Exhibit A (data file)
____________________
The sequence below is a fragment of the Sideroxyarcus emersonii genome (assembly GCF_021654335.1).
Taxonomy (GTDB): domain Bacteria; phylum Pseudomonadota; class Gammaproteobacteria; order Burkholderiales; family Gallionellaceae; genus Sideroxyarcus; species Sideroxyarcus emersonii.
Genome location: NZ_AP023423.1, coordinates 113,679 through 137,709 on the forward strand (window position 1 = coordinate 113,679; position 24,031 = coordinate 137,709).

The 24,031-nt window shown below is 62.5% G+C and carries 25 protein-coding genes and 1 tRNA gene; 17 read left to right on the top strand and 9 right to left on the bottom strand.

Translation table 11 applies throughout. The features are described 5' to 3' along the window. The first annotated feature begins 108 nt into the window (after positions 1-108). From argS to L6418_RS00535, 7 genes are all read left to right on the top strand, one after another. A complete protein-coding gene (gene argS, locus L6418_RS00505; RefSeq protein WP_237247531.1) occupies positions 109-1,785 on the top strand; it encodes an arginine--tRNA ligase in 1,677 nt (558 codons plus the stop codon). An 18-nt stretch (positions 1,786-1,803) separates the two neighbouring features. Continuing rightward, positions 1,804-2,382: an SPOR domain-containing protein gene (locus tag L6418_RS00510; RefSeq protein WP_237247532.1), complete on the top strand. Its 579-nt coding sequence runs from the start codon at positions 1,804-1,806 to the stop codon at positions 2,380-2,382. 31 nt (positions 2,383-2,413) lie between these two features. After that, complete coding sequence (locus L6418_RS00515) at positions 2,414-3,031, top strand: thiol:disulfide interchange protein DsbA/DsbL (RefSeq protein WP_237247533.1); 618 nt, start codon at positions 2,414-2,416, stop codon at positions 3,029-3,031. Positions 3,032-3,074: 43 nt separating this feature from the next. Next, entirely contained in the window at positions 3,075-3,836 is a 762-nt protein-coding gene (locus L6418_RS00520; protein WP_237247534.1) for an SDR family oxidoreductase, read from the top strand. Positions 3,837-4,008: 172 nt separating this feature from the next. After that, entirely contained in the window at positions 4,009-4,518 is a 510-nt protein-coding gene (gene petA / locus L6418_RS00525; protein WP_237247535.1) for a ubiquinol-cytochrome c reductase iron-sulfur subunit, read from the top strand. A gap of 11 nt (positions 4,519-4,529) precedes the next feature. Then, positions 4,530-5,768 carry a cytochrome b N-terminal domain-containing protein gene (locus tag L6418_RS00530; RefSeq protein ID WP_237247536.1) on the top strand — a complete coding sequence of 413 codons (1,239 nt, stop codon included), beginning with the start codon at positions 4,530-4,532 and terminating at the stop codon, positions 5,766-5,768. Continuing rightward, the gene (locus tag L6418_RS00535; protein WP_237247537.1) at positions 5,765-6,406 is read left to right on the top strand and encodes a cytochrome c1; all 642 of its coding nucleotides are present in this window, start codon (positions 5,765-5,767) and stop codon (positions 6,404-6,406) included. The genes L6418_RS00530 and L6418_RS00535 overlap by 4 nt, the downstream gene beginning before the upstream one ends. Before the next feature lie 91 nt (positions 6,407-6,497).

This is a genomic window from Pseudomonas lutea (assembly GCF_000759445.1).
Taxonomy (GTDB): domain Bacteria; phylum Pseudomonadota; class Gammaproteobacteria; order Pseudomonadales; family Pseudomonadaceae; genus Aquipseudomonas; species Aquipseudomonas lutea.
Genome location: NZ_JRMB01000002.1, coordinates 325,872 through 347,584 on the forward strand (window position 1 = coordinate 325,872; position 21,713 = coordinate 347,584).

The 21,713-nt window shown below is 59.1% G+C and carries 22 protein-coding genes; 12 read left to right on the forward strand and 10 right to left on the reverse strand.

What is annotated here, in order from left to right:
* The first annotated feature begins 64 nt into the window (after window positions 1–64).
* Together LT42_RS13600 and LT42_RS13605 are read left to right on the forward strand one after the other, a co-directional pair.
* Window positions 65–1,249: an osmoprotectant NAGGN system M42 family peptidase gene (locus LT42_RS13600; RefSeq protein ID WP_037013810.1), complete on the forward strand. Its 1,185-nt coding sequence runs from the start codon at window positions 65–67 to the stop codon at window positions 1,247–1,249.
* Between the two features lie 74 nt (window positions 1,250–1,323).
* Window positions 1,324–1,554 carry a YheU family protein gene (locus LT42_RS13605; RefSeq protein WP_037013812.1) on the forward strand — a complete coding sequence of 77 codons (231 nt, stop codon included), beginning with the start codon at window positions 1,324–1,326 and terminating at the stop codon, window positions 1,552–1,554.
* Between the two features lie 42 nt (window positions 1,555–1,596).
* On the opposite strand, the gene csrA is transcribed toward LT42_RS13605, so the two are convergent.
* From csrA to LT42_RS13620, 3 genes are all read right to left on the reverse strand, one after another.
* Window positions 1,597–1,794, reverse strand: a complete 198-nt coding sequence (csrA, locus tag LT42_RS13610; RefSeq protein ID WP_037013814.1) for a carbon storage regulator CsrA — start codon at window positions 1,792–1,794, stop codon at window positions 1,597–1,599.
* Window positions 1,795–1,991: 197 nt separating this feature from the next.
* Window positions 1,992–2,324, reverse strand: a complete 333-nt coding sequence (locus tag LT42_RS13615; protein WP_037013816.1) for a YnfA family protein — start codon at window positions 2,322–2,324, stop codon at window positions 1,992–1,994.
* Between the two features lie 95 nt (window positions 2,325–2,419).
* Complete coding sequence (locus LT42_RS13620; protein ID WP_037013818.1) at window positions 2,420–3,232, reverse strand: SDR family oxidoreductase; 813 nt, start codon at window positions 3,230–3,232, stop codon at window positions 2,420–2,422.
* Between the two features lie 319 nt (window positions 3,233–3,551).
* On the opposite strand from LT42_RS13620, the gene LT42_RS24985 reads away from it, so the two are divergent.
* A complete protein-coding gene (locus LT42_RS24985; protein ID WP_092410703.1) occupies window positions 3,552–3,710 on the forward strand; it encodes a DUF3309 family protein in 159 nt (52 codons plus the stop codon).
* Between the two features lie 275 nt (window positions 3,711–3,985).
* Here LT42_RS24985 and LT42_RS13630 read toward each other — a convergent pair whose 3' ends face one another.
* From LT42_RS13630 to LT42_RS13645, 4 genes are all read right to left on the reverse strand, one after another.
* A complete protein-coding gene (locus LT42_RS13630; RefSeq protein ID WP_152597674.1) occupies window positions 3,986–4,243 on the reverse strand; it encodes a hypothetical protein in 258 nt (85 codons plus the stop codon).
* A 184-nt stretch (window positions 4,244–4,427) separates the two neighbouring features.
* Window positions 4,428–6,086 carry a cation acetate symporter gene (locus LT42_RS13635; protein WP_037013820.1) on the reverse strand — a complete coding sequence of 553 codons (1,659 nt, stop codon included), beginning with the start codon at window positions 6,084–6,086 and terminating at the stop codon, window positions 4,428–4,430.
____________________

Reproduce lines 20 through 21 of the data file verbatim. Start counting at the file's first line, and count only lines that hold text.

* Window positions 1,795–1,991: 197 nt separating this feature from the next.
* Window positions 1,992–2,324, reverse strand: a complete 333-nt coding sequence (locus tag LT42_RS13615; protein WP_037013816.1) for a YnfA family protein — start codon at window positions 2,322–2,324, stop codon at window positions 1,992–1,994.